mandate

noun
man·date | \ˈman-ˌdāt \

Definition of mandate 

(Entry 1 of 2)

1 : an authoritative command especially : a formal order from a superior court or official to an inferior one

2 : an authorization to act given to a representative accepted the mandate of the people

3a : an order or commission granted by the League of Nations to a member nation for the establishment of a responsible government over a former German colony or other conquered territory

b : a mandated territory

mandate

verb
man·date | \ˈman-ˌdāt \
mandated; mandating

Definition of mandate (Entry 2 of 2)

transitive verb

1 : to administer or assign (something, such as a territory) under a mandate

2 : to officially require (something) : make (something) mandatory : order a law mandating recycling also : to direct or require (someone) to do something a commission mandated to investigate corruption

Keep scrolling for more

When Should You Use mandate?

A mandate from a leader is a command you can't refuse. But that kind of personal command is rarely the meaning of mandate today; much more common are connected with institutions. Thus, the Clean Air Act was a mandate from Congress to clean up air pollution—and since mandate is also a verb, we could say instead that the Clear Air Act mandated new restrictions on air pollution. Elections are often interpreted as mandates from the public for certain kinds of action. But since a politician is not just a symbol of certain policies but also an individual who might happen to have an awfully nice smile, it can be risky to interpret most elections as mandating anything at all.

Examples of mandate in a Sentence

Noun

Sports fans have considerable forbearance. Year after year they endure escalating ticket prices, the abomination known as seat licensing and the implied mandate that taxpayers should foot the bill for the new stadium or arena that will absolutely revive downtown. — Jack McCallum, Sports Illustrated, 30 July 2007 All provisions requiring congressional approval, such as FDA regulation, were dropped, as were mandates for stronger package warnings, tighter enforcement on sales to youth, stronger public smoking bans, and … provisions to reduce youth smoking. — Allan M. Brandt, The Cigarette Century, 2007 Not the least of the Governors' problems are the new mandates being put on them by Washington—by a President who was once one of their own. — Karen Tumulty, Time, 19 May 2003 Royal mandates must be obeyed. They carried out the governor's mandate to build more roads. He won the election so convincingly that he believed he had been given a mandate for change.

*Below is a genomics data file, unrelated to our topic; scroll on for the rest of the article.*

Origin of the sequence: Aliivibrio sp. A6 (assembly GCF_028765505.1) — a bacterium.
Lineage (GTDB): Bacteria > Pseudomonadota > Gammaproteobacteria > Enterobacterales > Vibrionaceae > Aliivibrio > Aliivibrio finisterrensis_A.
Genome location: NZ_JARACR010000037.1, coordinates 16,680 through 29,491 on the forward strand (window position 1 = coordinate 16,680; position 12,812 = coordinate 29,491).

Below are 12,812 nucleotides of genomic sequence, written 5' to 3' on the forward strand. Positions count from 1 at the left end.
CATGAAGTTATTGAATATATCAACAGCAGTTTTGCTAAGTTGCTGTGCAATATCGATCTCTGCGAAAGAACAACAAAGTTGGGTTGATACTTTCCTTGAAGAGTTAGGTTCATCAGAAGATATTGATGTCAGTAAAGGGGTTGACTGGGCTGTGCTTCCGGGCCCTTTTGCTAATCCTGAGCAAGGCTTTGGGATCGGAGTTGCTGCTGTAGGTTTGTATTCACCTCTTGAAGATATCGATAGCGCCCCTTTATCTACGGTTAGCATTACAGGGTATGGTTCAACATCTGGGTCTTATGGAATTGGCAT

Verb

The carbon prices on the European exchanges are higher precisely because the allowances for carbon emissions are mandated by government. — Al Gore, An Inconvenient Truth, 2006 But the FDA did nothing. Later, it protested that it doesn't have the authority to mandate additional studies once a drug is marketed, but that is sophistry. The FDA has the authority to pull drugs off the market … — Marcia Angell, New York Review of Books, 8 June 2006 For a few tantalizing weeks this spring, the manufacturers of gun safety locks seemed to have hit the jackpot: the gun-control bill passed by the Senate in the wake of the Littleton shootings mandated that all new handguns be equipped with safety locks. — Calvin Trillin, Time, 5 July 1999 The law mandates that every car have seat belts. He won the election so convincingly that he believed the people had mandated him to carry out his policies.
See More

Recent Examples on the Web: Noun

California separately has a program requiring increasing sales of zero-emissions vehicles that many other states follow, and the action plan unveiled Wednesday outlines recommendations for ensuring compliance with that mandate. Mike Spector, WSJ, "California and Eight Other States Push Plan to Boost Zero-Emission Vehicles," 20 June 2018 Celebrities have spoken out against the mandate, and many have taken to the streets in protest. Char Adams, PEOPLE.com, "Psychology Experts Condemn Taking Migrant Children From Parents: 'That Is Child Abuse'," 20 June 2018 But the penalty associated with the mandate has already been scrapped by lawmakers with the new tax law. Cristian Farias, Daily Intelligencer, "On Obamacare, the Department of Justice Is Standing Against the Rule of Law," 8 June 2018 Rather, in the brief, the Justice Department says that only the section of the law dealing with the individual mandate is unconstitutional. William Cummings And Ken Alltucker, USA TODAY, "Trump administration will no longer defend the Affordable Care Act in court," 7 June 2018 The repeal of the unconstitutional individual mandate and the passage of the tax cuts and jobs act. Cynthia Sewell, idahostatesman, "14 Idaho candidates on Trump, how they voted & his job performance today | Idaho Statesman," 24 Apr. 2018 This would incense not just environmentalists (who already hate Mr Trump), but also the oil lobby, which objects to the cost of the ethanol mandate, and big buyers of animal feed, whose bills go up if more corn is used to make ethanol. The Economist, "Donald Trump alienates farmers," 19 Apr. 2018 May didn’t have the popular mandate or the parliamentary votes to get what the right of her party demanded. Andrew Sullivan, Daily Intelligencer, "Did Trump Just Help Stop Brexit?," 13 July 2018 The Fed’s mandate from Congress is to maximize sustainable employment and ensure prices are stable, which the central bank defines as meeting a 2% inflation target. Nick Timiraos, WSJ, "Federal Reserve Report Defends Use of New Tools to Set Interest Rates," 13 July 2018